It was suggested that functionality has 2 components: the capacity of the individual, as well as the environment in which they live.  Still further distinctions were drawn within individuals, so that healthy ageing is viewed both in terms of physical and cognitive function.  Similarly, physical health, as well as mental health was discussed.  Another responded expanded this to state that ageing should be about physical, mental and also social health.

In relation to the healthy ageing concept

1. There was a recognition that we need to understand the complexity and diversity in healthy ageing, the modalities of age as one person put it. Culture plays an important role.  The healthy ageing concept can be tailored to address this diversity.  Including older people themselves in research was also seen as crucial.

2. In line with current trends, a life-course and cross-national framework for future research was emphasised.

3. Healthy ageing should be balanced with pleasurable or enjoyable ageing – people should enjoy what they do as they age in as healthy ways as possible. However, too much of a focus on healthy lifestyles can result in forgetting personhood.

4. An important dimension of healthy ageing is functionality, both physical and cognitive. However there should be less individual focus and more focus on how society can adapt to reduced functionality e.g. in terms of housing, transportation, and healthcare.

5. Ageism was felt to be an important topic to address since it inhibits a detailed nuanced understanding of older age. This should be a focus of future research.

In relation to social innovations for healthy ageing

1. There appear to be 3 central aspects to innovations: providing social support, social cohesion, social networks, or combating loneliness; improving the health and well-being of older people; helping older people engage in enjoyable or productive activities.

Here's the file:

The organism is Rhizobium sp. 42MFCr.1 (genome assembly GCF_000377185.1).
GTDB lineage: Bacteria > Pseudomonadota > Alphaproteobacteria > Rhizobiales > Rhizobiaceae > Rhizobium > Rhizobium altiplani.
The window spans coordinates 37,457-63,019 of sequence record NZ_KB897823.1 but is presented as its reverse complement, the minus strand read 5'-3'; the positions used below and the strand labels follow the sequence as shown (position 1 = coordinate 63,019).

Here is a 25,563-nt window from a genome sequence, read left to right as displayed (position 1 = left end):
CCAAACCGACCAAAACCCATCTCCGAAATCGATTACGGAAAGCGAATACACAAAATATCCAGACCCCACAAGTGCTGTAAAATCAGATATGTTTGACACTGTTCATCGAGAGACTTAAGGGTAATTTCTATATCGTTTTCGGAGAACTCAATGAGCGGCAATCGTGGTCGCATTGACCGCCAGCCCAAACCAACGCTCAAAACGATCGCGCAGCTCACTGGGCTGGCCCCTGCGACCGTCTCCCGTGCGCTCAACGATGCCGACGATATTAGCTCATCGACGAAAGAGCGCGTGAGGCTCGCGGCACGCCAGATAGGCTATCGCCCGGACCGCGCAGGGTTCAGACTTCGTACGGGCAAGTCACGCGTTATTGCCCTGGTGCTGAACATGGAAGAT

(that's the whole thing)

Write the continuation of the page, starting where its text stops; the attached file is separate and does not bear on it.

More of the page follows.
2. People take part in innovations mainly because they view them as a positive way to spend their time doing enjoyable activities, and to mix socially with other people. These 2 aspects might be emphasised in future innovations to maximise participation.  Innovators felt that participants sometimes downplayed the social aspects in explaining why they take part, but actually that this is the main reason.

3. In addition, participants highly value choice in which aspects they take part in, and a safe environment for participation e.g. a safe way to go on trips.

4. The value of innovations is clearly evident from the research. All participants reported positive effects, and most made lasting friendships.  Social, emotional, and practical benefits were reported.  One thought that the innovation had been a life saver.  The KMU concludes that it is vital that social innovations are funded and supported if we wish to encourage healthy ageing.

5. Key barriers to participation in programmes are work commitments and perceptions of ageing e.g. reluctance to engage with an innovation about the elderly. Innovations might therefore have different groups according to these dimensions to maximise participation.

6. Relatedly, stigma remains a key barrier to realising social innovations. In particular, there is stigma around not only participating in innovations, but also around staff who work with older people, which is a disincentive to potential staff, and also results in a lack of opportunities for development and training.  There should be specific opportunities and funding targeted at people who might work in innovation-based settings.

Dr Elena Urdaneta

Basque Culinary Center-SIforAGE Project